Law School Case Brief
Watchtower Bible & Tract Soc'y of N.Y., Inc. v. Vill. of Stratton - 536 U.S. 150, 122 S. Ct. 2080 (2002)
Hand distribution of religious tracts occupies the same high estate under the First Amendment as do worship in the churches and preaching from the pulpits. It has the same claim to protection as the more orthodox and conventional exercises of religion. It also has the same claim as the others to the guarantees of freedom of speech and freedom of the press.
Respondent Village of Stratton (Village) promulgated an ordinance that, inter alia, prohibits "canvassers" from "going in and upon" private residential property to promote any "cause" without first obtaining a permit from the mayor's office by completing and signing a registration form. Petitioners, a society and a congregation of Jehovah's Witnesses that publish and distribute religious materials, brought this action for injunctive relief, alleging that the ordinance violates their First Amendment rights to the free exercise of religion, free speech, and freedom of the press. The District Court upheld most provisions of the ordinance as valid, content-neutral regulations, although it did require the Village to accept narrowing constructions of several provisions. The Sixth Circuit affirmed. Among its rulings, the appellate court held that the ordinance was content neutral and of general applicability ,and therefore, subject to intermediate scrutiny; rejected petitioners' argument that the ordinance is overbroad because it impairs the right to distribute pamphlets anonymously that was recognized in McIntyre v. Ohio Elections Comm'n, 514 U.S. 334, 131 L. Ed. 2d 426, 115 S. Ct. 1511; concluded that the Village's interests in protecting its residents from fraud and undue annoyance and its desire to prevent criminals from posing as canvassers in order to defraud its residents were sufficient bases on which to justify the regulation; and distinguished earlier cases protecting the Jehovah's Witnesses ministry. Petitioners sought certiorari review.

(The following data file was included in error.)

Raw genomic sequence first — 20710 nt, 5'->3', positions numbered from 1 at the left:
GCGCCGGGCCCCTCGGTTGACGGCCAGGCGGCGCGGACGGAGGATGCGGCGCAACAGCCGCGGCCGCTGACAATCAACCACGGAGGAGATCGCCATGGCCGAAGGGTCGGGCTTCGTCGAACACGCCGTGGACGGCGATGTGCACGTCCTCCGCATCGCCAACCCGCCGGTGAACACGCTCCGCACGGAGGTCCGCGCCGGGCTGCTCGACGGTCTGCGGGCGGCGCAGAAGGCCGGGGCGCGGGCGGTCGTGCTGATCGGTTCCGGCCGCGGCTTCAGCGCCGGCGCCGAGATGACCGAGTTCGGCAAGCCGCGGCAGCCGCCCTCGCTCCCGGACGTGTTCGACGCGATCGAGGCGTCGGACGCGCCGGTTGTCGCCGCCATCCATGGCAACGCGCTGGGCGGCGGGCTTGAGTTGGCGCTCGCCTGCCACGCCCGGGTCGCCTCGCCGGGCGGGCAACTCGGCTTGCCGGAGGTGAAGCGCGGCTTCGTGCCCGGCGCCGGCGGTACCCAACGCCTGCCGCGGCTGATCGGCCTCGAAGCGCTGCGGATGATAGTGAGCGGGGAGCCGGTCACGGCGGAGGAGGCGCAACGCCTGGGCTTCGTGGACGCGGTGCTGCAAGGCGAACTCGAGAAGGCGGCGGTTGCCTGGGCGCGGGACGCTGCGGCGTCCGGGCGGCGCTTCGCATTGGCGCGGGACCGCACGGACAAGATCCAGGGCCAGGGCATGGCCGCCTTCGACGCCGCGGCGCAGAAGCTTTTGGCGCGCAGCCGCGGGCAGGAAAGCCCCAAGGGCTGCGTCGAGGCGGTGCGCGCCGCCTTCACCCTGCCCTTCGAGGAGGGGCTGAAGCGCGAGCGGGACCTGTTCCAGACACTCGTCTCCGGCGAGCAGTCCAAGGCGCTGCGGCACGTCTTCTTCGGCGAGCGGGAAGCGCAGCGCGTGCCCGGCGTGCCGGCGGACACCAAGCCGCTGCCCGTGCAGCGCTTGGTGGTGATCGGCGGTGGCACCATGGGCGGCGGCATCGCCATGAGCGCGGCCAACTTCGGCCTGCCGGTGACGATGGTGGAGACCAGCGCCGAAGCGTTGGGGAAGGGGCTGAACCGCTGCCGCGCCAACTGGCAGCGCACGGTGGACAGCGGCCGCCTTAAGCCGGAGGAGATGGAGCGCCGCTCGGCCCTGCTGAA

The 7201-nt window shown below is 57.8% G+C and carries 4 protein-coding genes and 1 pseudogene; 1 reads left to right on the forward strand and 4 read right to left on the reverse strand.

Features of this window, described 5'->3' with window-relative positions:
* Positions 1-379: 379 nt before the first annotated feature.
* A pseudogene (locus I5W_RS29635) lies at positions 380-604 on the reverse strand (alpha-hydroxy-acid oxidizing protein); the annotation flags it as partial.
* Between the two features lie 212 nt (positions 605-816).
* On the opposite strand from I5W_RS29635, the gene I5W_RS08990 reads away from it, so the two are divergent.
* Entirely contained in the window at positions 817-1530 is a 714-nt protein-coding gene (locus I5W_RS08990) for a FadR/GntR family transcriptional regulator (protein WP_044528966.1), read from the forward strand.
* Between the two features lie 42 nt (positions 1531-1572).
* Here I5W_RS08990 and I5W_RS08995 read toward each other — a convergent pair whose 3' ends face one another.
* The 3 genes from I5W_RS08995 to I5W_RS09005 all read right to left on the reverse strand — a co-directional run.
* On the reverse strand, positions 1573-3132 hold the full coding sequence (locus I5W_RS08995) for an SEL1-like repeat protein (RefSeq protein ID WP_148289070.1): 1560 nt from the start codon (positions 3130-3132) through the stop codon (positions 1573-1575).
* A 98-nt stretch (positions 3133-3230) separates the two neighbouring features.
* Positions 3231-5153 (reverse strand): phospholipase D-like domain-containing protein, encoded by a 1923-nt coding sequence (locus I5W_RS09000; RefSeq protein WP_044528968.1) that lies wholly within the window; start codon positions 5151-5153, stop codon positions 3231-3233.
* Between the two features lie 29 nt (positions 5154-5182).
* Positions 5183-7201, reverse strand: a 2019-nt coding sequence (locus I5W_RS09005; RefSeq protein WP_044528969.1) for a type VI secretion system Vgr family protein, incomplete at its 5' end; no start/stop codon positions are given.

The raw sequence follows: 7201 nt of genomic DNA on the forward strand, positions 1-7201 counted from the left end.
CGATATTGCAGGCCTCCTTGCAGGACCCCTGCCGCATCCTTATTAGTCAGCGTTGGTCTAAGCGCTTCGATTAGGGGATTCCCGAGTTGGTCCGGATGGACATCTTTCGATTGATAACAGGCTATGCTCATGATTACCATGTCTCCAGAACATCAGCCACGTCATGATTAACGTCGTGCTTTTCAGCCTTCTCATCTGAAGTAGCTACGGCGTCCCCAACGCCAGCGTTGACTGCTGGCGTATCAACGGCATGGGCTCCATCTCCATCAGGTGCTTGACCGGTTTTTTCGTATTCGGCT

Was the ordinance that prohibits "canvassers" from "going in and upon" private residential property to promote any "cause" without first obtaining a permit from the mayor's office by completing and signing a registration form constitutional?
The United States Supreme Court determined that the ordinance, requiring one to obtain a permit prior to engaging in the door-to-door advocacy of a political cause and to display upon demand the permit, which contained one's name, violated the First Amendment protection accorded to anonymous pamphleteering or discourse. The breadth and unprecedented nature of the ordinance, along with the failure to tailor the ordinance to the village's stated interests, rendered the ordinance invalid. The village's interest in preventing fraud could not support the ordinance's application to the religious organizations, to political campaigns, or to enlisting support for unpopular causes.
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